A new U.N. report shows levels of carbon dioxide in the atmosphere rising at a record-breaking rate, and scientists believe the record high levels are the result not only of emissions, but also of oceans' and plants' increasing inability to absorb excess CO2.
From the Washington Post:
...The WMO’s data for 2013 shows the global average level of atmospheric carbon at just under 400 parts per million, about 40 percent higher than in pre-industrial times and higher than in any other period in at least 800,000 years. The symbolically important threshold of 400 parts per million — described by scientists as the level at which more dramatic climactic impacts become likely — will probably be crossed in the next two years, the report said.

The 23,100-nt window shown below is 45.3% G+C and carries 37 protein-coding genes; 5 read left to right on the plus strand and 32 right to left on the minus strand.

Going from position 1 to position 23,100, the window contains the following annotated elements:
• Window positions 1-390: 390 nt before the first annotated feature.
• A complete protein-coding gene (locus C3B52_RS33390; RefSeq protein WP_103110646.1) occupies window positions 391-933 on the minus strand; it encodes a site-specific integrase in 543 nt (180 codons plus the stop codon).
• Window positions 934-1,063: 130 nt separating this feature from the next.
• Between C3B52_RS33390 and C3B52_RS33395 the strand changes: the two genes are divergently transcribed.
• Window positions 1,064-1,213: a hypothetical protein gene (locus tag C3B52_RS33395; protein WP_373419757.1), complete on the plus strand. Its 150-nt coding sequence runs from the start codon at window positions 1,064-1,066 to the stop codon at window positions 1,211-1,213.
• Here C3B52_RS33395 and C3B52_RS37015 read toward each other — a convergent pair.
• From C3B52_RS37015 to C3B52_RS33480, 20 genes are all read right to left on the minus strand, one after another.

As the WMO notes, the ocean currently soaks up about a quarter of human-caused CO2 emissions, which has reduced the amount of observed carbon in atmosphere. However, the WMO report says the ocean’s capacity for absorbing carbon is decreasing, which will eventually lead to a speed-up in atmospheric warming. Indeed, the ocean’s ability to hold carbon is only 70 percent of what it was at the beginning of the industrial revolution. By the end of the twenty-first century, it could be reduced to 20 percent, the WMO said.
Atmospheric carbon dioxide levels aren't the only thing that increased this year: This January, the Yale Project on Climate Change Communication found that 23 percent of Americans do not believe that global warming is happening, up 7 percent from April of 2013.